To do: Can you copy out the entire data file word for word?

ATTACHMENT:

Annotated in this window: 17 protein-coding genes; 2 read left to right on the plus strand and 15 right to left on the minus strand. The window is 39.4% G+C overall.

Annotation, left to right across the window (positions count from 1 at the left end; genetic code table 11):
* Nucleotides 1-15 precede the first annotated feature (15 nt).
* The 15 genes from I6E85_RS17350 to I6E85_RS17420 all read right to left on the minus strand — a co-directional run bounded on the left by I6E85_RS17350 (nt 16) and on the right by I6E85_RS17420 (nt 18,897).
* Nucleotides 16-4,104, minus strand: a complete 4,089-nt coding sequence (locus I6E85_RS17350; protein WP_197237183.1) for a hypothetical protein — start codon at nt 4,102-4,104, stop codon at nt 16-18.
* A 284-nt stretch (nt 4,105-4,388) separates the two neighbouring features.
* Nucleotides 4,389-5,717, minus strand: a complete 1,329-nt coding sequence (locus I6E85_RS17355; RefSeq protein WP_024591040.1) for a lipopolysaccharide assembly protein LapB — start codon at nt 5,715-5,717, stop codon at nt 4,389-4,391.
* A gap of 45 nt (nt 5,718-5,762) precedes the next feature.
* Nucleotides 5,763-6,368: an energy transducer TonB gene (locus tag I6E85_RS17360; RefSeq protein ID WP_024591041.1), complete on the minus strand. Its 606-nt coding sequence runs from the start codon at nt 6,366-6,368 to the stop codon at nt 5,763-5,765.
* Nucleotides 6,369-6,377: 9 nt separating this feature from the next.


Annotated in this window: 17 protein-coding genes; 2 read left to right on the plus strand and 15 right to left on the minus strand. The window is 39.4% G+C overall.

Annotation, left to right across the window (positions count from 1 at the left end; genetic code table 11):
* Nucleotides 1-15 precede the first annotated feature (15 nt).
* The 15 genes from I6E85_RS17350 to I6E85_RS17420 all read right to left on the minus strand — a co-directional run bounded on the left by I6E85_RS17350 (nt 16) and on the right by I6E85_RS17420 (nt 18,897).
* Nucleotides 16-4,104, minus strand: a complete 4,089-nt coding sequence (locus I6E85_RS17350; protein WP_197237183.1) for a hypothetical protein — start codon at nt 4,102-4,104, stop codon at nt 16-18.
* A 284-nt stretch (nt 4,105-4,388) separates the two neighbouring features.
* Nucleotides 4,389-5,717, minus strand: a complete 1,329-nt coding sequence (locus I6E85_RS17355; RefSeq protein WP_024591040.1) for a lipopolysaccharide assembly protein LapB — start codon at nt 5,715-5,717, stop codon at nt 4,389-4,391.
* A gap of 45 nt (nt 5,718-5,762) precedes the next feature.
* Nucleotides 5,763-6,368: an energy transducer TonB gene (locus tag I6E85_RS17360; RefSeq protein ID WP_024591041.1), complete on the minus strand. Its 606-nt coding sequence runs from the start codon at nt 6,366-6,368 to the stop codon at nt 5,763-5,765.
* Nucleotides 6,369-6,377: 9 nt separating this feature from the next.